During the summer I couldn't find the book at all so I made this chart. It's a very simple affair: date, place and manual, then a table with a column for each key (up to 61) and a row for each stop (up to 11). I've shaded the black notes so it's a bit easier to keep your place when filling it in, and left plenty of space underneath the chart for writing down further observations. I found myself using different symbols for different problems and extrapolating below the chart.
This was just a quick sort-the-easy-stuff tuning, and so I didn't actually fill out these sheets, but for the Really Big Tuning that happens each summer they're really valuable. It does take a while to sit down and play every note of every stop but it's well worth it in terms of letting the organ tuner know exactly which notes are problematic.
Wednesday, 13 April 2011
I was pleased with this setting of Psalm 130. The tune I chose is one that we'll be using on Palm Sunday and which is not terribly well known in the congregation, so sneaking it in as the psalm is one way of getting people used to it. I'm also very fond of the harmony. That said, the dotted rhythms mean it does need to be taken quite slowly in order that the words don't get swallowed up.
I did stumble at first over the beginning of the last stanza:
"And plenteous redemption
is ever found with him."
At first glance this doesn't seem to have the right number of syllables. There should be eight in the first line and six in the second, right? But I know from singing other music that pronunciation has changed; the word "redemption", which most people now pronounce with three syllables, would have had four. The choir were happier to sing it with four syllables than change the rhythm of the music to make it fit, so that's what we did.
Here's the response, taken as usual from the last line of the melody:
And if you want the whole thing, you can download a .pdf file. I played the verse first, then the choir sang the response once through, then the congregation sang it. This seems to work well.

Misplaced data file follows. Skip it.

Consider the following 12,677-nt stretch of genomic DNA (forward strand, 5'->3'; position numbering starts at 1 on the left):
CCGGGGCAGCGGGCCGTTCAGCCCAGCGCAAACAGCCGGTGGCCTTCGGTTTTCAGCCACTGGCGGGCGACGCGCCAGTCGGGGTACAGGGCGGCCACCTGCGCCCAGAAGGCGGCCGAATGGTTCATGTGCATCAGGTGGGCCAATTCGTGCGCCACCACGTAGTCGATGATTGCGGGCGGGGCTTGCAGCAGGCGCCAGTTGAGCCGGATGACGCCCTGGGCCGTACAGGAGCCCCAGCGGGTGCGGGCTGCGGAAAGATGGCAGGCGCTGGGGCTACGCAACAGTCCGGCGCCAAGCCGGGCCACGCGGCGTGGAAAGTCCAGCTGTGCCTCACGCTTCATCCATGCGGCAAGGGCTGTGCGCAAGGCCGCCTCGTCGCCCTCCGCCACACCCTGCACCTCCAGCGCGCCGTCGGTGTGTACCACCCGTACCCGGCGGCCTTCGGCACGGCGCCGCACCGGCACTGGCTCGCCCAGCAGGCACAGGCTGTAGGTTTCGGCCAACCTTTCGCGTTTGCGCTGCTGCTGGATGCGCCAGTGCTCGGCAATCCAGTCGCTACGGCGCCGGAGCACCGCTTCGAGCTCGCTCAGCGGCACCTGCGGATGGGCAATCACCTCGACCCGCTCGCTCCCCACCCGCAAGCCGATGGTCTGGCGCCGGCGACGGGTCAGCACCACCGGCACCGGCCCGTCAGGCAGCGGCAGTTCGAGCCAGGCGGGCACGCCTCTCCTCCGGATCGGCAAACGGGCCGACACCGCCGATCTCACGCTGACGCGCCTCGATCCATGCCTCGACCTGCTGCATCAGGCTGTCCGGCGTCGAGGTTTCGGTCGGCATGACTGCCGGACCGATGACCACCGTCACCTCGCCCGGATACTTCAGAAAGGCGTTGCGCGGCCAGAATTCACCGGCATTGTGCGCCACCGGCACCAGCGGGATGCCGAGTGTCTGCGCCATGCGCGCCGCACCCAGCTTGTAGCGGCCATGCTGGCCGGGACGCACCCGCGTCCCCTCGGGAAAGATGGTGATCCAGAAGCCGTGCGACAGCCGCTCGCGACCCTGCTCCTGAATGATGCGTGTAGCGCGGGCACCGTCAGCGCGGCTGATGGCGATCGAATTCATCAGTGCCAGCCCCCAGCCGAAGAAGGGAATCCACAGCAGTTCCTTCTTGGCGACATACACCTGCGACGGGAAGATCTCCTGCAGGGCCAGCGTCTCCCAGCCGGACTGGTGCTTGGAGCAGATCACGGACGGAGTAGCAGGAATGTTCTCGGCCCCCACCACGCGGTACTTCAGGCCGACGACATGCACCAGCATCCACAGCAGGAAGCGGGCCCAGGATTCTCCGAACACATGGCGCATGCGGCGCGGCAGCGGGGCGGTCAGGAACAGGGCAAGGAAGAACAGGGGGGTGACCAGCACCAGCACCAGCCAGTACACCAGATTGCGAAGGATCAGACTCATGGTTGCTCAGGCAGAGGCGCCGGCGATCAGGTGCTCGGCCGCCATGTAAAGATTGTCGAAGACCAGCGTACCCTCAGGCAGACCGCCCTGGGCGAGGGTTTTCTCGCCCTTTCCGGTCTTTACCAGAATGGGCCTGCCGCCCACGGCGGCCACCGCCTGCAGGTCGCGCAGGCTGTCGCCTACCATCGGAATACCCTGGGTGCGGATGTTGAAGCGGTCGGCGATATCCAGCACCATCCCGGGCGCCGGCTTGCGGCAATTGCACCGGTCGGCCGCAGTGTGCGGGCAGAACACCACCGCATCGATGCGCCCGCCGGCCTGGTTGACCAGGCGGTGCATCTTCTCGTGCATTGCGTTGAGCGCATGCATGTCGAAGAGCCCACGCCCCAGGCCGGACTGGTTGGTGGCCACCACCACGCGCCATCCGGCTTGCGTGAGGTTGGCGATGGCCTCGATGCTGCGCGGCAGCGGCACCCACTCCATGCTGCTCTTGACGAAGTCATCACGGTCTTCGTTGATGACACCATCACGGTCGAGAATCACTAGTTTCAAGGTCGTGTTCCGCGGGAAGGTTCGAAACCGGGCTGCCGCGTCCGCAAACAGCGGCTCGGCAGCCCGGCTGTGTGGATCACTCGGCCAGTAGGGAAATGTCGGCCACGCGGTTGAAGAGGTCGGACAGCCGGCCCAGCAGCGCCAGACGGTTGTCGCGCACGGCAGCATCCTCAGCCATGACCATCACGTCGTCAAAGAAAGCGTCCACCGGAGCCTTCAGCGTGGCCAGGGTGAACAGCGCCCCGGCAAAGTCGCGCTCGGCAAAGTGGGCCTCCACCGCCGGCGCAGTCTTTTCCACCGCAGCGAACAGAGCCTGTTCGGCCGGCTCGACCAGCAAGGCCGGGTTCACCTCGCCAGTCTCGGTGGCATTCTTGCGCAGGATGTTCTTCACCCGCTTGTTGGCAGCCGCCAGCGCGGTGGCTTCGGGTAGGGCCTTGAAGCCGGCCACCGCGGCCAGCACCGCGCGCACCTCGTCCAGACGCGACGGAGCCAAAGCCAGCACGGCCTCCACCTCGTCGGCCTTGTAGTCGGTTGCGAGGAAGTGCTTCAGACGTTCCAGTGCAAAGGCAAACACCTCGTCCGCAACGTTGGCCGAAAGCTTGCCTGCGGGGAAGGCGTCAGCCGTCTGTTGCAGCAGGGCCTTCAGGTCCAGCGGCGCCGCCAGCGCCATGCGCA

Friday, 8 April 2011
There's this Sunday, and then another "normal" week, and then it's Palm Sunday and Holy Week. Maundy Thursday to Easter Sunday will see four services in four days -- not excessive, by any means, but bear in mind I am used to just four or five services per month, with the occasional funeral thrown in.
Suddenly there doesn't seem to be nearly enough time, both in terms of learning to play the music myself and in rehearsal time for the choir. Suddenly, using a new Mass setting for Eastertide doesn't seem like such a great idea. The parish has been using Shephard's "Addington" setting since <strike>Moses parted the Red Sea</strike> long before I got there, which is really too long to use the same piece of music. I'm wondering whether I really can learn the voluntaries in time or whether there's something else, something easier, I can pull out instead. I'm abandoning thoughts of harmonic changes for last verses and thinking that I may need to keep the Easter bonnet simple this year. And I'm trying to keep hold of a Lenten quietness, the still solemnity of doing less and being more, rather than allowing Lent to become just another busy period at work.
So of course, in the midst of all this, it's also time to choose hymns for May!